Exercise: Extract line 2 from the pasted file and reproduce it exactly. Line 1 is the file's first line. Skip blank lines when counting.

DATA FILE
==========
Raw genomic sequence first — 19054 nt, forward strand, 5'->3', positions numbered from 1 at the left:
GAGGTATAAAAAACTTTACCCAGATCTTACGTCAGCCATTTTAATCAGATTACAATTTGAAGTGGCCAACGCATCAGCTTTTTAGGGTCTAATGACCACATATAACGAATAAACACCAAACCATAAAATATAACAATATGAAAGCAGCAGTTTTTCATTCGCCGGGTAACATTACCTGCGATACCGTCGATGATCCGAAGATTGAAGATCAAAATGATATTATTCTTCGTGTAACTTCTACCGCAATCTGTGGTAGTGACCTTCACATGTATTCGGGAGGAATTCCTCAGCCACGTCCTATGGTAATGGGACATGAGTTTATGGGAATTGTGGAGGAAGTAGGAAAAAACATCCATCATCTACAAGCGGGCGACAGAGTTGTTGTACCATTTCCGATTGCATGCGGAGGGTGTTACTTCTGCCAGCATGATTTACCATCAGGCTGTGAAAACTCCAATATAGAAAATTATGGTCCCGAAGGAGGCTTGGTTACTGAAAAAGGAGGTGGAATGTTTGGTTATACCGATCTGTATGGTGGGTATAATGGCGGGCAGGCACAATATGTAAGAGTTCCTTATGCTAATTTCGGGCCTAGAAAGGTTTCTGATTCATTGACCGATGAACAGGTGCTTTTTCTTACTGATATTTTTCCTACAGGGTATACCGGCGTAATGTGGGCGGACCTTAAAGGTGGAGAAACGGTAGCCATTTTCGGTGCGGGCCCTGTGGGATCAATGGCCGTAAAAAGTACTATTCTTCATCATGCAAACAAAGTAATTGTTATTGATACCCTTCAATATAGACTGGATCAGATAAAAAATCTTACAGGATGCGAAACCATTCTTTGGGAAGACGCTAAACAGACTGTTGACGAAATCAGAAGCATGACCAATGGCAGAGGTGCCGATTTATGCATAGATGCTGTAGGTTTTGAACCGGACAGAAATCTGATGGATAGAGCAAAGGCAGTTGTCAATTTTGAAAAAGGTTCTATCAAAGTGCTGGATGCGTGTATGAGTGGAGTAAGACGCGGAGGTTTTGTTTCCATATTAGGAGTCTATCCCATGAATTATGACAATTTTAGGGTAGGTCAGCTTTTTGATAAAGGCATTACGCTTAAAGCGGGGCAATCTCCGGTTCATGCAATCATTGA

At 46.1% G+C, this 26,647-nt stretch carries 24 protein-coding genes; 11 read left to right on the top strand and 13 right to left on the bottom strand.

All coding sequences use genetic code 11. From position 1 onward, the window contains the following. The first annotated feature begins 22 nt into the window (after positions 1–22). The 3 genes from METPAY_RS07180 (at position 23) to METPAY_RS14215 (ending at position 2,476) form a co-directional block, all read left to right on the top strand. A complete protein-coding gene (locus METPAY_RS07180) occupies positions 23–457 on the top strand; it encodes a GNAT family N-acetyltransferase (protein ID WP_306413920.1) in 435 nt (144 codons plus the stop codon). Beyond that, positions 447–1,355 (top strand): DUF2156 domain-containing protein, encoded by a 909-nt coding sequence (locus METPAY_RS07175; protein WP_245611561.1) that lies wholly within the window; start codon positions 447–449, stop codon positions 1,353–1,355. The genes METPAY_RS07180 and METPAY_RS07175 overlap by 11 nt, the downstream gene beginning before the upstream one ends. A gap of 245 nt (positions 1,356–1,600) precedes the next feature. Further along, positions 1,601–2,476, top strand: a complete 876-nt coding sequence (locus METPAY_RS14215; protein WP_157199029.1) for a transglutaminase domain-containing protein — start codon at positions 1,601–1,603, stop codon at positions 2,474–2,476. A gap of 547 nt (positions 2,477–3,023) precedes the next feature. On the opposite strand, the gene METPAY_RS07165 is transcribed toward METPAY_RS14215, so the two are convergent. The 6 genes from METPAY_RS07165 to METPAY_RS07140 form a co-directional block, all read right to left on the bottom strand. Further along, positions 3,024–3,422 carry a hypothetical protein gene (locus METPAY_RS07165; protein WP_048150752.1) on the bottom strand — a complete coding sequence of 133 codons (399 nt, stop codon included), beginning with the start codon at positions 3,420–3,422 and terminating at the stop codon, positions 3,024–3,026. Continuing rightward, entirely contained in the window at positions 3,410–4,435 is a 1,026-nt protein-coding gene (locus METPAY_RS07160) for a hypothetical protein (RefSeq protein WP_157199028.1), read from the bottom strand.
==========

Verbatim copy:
GAGGTATAAAAAACTTTACCCAGATCTTACGTCAGCCATTTTAATCAGATTACAATTTGAAGTGGCCAACGCATCAGCTTTTTAGGGTCTAATGACCACATATAACGAATAAACACCAAACCATAAAATATAACAATATGAAAGCAGCAGTTTTTCATTCGCCGGGTAACATTACCTGCGATACCGTCGATGATCCGAAGATTGAAGATCAAAATGATATTATTCTTCGTGTAACTTCTACCGCAATCTGTGGTAGTGACCTTCACATGTATTCGGGAGGAATTCCTCAGCCACGTCCTATGGTAATGGGACATGAGTTTATGGGAATTGTGGAGGAAGTAGGAAAAAACATCCATCATCTACAAGCGGGCGACAGAGTTGTTGTACCATTTCCGATTGCATGCGGAGGGTGTTACTTCTGCCAGCATGATTTACCATCAGGCTGTGAAAACTCCAATATAGAAAATTATGGTCCCGAAGGAGGCTTGGTTACTGAAAAAGGAGGTGGAATGTTTGGTTATACCGATCTGTATGGTGGGTATAATGGCGGGCAGGCACAATATGTAAGAGTTCCTTATGCTAATTTCGGGCCTAGAAAGGTTTCTGATTCATTGACCGATGAACAGGTGCTTTTTCTTACTGATATTTTTCCTACAGGGTATACCGGCGTAATGTGGGCGGACCTTAAAGGTGGAGAAACGGTAGCCATTTTCGGTGCGGGCCCTGTGGGATCAATGGCCGTAAAAAGTACTATTCTTCATCATGCAAACAAAGTAATTGTTATTGATACCCTTCAATATAGACTGGATCAGATAAAAAATCTTACAGGATGCGAAACCATTCTTTGGGAAGACGCTAAACAGACTGTTGACGAAATCAGAAGCATGACCAATGGCAGAGGTGCCGATTTATGCATAGATGCTGTAGGTTTTGAACCGGACAGAAATCTGATGGATAGAGCAAAGGCAGTTGTCAATTTTGAAAAAGGTTCTATCAAAGTGCTGGATGCGTGTATGAGTGGAGTAAGACGCGGAGGTTTTGTTTCCATATTAGGAGTCTATCCCATGAATTATGACAATTTTAGGGTAGGTCAGCTTTTTGATAAAGGCATTACGCTTAAAGCGGGGCAATCTCCGGTTCATGCAATCATTGA